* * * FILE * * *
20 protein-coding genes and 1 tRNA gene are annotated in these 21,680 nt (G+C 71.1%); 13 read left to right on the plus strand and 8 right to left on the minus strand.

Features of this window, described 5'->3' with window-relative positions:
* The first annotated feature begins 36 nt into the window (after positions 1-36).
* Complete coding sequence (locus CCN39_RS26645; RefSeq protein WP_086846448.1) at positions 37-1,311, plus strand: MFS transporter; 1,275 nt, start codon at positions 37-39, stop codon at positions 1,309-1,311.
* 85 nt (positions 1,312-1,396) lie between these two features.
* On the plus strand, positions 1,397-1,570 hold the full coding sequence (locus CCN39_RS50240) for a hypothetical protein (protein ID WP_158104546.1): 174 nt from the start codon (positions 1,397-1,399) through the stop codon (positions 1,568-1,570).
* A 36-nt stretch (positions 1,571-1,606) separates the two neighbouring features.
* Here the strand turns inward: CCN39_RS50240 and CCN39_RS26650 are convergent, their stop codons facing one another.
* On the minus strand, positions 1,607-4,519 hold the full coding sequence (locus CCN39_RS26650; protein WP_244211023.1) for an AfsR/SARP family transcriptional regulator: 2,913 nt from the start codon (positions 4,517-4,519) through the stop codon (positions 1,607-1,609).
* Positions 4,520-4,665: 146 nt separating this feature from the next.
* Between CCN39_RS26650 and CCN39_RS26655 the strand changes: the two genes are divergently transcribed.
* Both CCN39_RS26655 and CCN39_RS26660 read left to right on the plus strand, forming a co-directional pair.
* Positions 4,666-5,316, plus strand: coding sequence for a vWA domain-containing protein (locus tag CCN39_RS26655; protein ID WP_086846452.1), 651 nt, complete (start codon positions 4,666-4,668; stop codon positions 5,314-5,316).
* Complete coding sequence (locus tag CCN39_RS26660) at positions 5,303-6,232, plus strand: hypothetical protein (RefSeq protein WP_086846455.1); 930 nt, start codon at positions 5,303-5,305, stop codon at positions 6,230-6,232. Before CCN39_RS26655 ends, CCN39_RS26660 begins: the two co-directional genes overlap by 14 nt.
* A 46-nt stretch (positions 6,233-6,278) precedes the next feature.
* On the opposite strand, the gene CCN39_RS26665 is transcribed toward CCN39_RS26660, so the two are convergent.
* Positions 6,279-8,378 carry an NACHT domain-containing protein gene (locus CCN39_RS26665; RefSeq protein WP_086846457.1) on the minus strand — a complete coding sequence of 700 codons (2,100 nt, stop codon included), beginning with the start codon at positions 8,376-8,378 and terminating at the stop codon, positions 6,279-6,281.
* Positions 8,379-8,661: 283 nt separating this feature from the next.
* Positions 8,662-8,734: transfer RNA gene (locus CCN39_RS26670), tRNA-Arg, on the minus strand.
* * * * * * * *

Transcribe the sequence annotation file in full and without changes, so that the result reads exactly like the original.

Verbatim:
20 protein-coding genes and 1 tRNA gene are annotated in these 21,680 nt (G+C 71.1%); 13 read left to right on the plus strand and 8 right to left on the minus strand.

Features of this window, described 5'->3' with window-relative positions:
* The first annotated feature begins 36 nt into the window (after positions 1-36).
* Complete coding sequence (locus CCN39_RS26645; RefSeq protein WP_086846448.1) at positions 37-1,311, plus strand: MFS transporter; 1,275 nt, start codon at positions 37-39, stop codon at positions 1,309-1,311.
* 85 nt (positions 1,312-1,396) lie between these two features.
* On the plus strand, positions 1,397-1,570 hold the full coding sequence (locus CCN39_RS50240) for a hypothetical protein (protein ID WP_158104546.1): 174 nt from the start codon (positions 1,397-1,399) through the stop codon (positions 1,568-1,570).
* A 36-nt stretch (positions 1,571-1,606) separates the two neighbouring features.
* Here the strand turns inward: CCN39_RS50240 and CCN39_RS26650 are convergent, their stop codons facing one another.
* On the minus strand, positions 1,607-4,519 hold the full coding sequence (locus CCN39_RS26650; protein WP_244211023.1) for an AfsR/SARP family transcriptional regulator: 2,913 nt from the start codon (positions 4,517-4,519) through the stop codon (positions 1,607-1,609).
* Positions 4,520-4,665: 146 nt separating this feature from the next.
* Between CCN39_RS26650 and CCN39_RS26655 the strand changes: the two genes are divergently transcribed.
* Both CCN39_RS26655 and CCN39_RS26660 read left to right on the plus strand, forming a co-directional pair.
* Positions 4,666-5,316, plus strand: coding sequence for a vWA domain-containing protein (locus tag CCN39_RS26655; protein ID WP_086846452.1), 651 nt, complete (start codon positions 4,666-4,668; stop codon positions 5,314-5,316).
* Complete coding sequence (locus tag CCN39_RS26660) at positions 5,303-6,232, plus strand: hypothetical protein (RefSeq protein WP_086846455.1); 930 nt, start codon at positions 5,303-5,305, stop codon at positions 6,230-6,232. Before CCN39_RS26655 ends, CCN39_RS26660 begins: the two co-directional genes overlap by 14 nt.
* A 46-nt stretch (positions 6,233-6,278) precedes the next feature.
* On the opposite strand, the gene CCN39_RS26665 is transcribed toward CCN39_RS26660, so the two are convergent.
* Positions 6,279-8,378 carry an NACHT domain-containing protein gene (locus CCN39_RS26665; RefSeq protein WP_086846457.1) on the minus strand — a complete coding sequence of 700 codons (2,100 nt, stop codon included), beginning with the start codon at positions 8,376-8,378 and terminating at the stop codon, positions 6,279-6,281.
* Positions 8,379-8,661: 283 nt separating this feature from the next.
* Positions 8,662-8,734: transfer RNA gene (locus CCN39_RS26670), tRNA-Arg, on the minus strand.